Weekly Review
         HB 2313 - Minors and Marijuana    
Just ask a middle school or high school teacher their thoughts on students and marijuana. They will bend your ear! There are plenty of stories where teachers struggle working with a student who is loaded on marijuana.  Unfortunately, there is no law that allows schools to act accordingly.  

 

So...when Torri Lynn the Linn County Juvenile Director and Linn County Commissioner Roger Nyquist asked if the legislature could address this problem, I began crafting legislation that would give a tool to school administrators, teachers and law enforcement. At the same time I wanted to create a path for the student to address a possible addiction problem.

 

HB 2313 mirrors the law for Minor in Possession of Alcohol, but applies it to Marijuana. The bill prohibits a person under 21 years of age from attempting to purchase or possess marijuana. Additionally, the bill allows the court to order a person to undergo assessment and treatment.

 

During a public hearing on HB 2313, Torri Lynn shared the following testimony in front of the House Committee on Judiciary:

 

"Current research on adolescent brain development indicates that teenage years are one of the most critical and susceptible times for a youths' brain. The brain is building new pathways getting ready for adult executive functioning so the protective coating along those pathways is greatly reduced making the teenage brain at higher risk when chemicals are introduced into the body such as drugs and alcohol."

 

Last week, during a presentation in the Ways & Means subcommittee on Human Services, staff from Addiction and Mental Health (AMH) shared how the agency planned to use some of the revenue received from M-91. About $1.36 million will be used for community prevention and recovery services. I found the presentation very interesting since I'm assigned to the Joint Committee on M-91. The following slide was presented:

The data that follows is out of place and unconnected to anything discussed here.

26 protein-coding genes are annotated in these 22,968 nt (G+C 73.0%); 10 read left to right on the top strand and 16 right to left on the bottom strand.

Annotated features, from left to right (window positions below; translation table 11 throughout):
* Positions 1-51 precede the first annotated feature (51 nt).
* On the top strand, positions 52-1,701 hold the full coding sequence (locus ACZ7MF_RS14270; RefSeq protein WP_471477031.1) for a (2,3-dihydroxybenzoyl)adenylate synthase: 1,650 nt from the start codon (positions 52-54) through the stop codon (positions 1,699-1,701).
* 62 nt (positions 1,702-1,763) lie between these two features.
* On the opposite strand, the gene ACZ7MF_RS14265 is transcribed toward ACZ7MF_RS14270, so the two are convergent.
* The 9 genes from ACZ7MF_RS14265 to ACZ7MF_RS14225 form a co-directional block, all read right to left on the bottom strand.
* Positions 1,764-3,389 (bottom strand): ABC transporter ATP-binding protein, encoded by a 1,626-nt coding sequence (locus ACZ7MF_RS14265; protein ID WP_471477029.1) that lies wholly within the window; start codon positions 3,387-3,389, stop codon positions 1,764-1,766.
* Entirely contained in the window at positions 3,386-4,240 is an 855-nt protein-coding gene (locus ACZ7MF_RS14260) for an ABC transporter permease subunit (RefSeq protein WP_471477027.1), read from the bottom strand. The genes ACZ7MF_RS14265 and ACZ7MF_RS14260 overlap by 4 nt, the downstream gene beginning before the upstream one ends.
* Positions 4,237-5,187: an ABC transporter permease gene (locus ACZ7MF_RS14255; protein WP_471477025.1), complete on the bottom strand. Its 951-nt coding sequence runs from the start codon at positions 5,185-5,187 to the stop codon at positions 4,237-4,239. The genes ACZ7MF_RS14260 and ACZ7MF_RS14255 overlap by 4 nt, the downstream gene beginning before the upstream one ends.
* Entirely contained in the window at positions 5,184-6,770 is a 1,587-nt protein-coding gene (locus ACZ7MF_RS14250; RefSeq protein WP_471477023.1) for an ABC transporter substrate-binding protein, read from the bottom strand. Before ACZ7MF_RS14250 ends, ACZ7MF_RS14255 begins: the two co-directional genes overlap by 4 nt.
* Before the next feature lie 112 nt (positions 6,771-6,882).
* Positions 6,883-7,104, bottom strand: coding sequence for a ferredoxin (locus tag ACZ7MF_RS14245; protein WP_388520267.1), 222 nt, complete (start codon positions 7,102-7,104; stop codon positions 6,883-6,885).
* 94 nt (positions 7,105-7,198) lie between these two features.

Having reviewed the presentation, I asked the presenter, "How does Oregon compare to the rest of the states for marijuana usage in the 6th, 8th, and 11th grades?" The response was alarming, "Oregon is off the charts!"

 

As our state moves forward with the implementation of recreational use of marijuana, I am very concerned of the impact M-91 will have on our youth. I am hopeful that HB 2313 may have some impact for youth to consider twice before using the drug. HB 2313 passed the House floor with a vote of 60-0.

 

                    Constituent Visits                  

A big thanks to Pastor Scott and Barb Dyer for coming to perform the invocation at the Capitol this week.

 

 

 

 

 

 

 

 

 

April 30th was Apple Pie Day at the Capitol. I had the opportunity to meet with these great families who home school their kids in Albany...and thanks for the Apple Pie!
  
                       Ban the Box                          

Earlier this week, the House passed HB 3025 on a 33-27 vote. This measure will ban employers from inquiring about an applicant's criminal conviction history prior to a job interview or before offering employment.

 

This law mandates a business practice which I'm opposed to. During the debate on the House floor, I asked three simple questions:

  1. Will this law apply to a person who served 75 months in the Department of Corrections for Sexual Abuse First Degree?
  2. Will daycare centers, like Tiny Tot's Daycare in Salem have to comply with this law?
  3. Will law enforcement have to comply with this law?

The answer to all three questions was YES. 

 

I believe in second chances. At the same time, it does not make sense to allow a sex offender to apply for work in a daycare center. It does not make sense to allow a convicted robber to apply for a job in the banking industry. I don't believe teachers want an applicant convicted of cooking methamphetamine applying for a job in education.  

 

While serving with the Oregon State Police, I participated in the Department's interview and hiring team for five years. This bill will slow down the hiring process. In the end, this bill wastes valuable time and money.

 

Currently, Oregon has a lot of good leaders in the business community who are willing to give people a second chance. David Dahl, of Dave's Killer bread is one of those. Dave's Killer Bread bakery employs about 300 people; one third of them are convicted felons. I've had the opportunity to tour the bakery several times...each time I walked away impressed.  The success stories are incredible.  


 

Until next week,


 


 

Andy Olson

 

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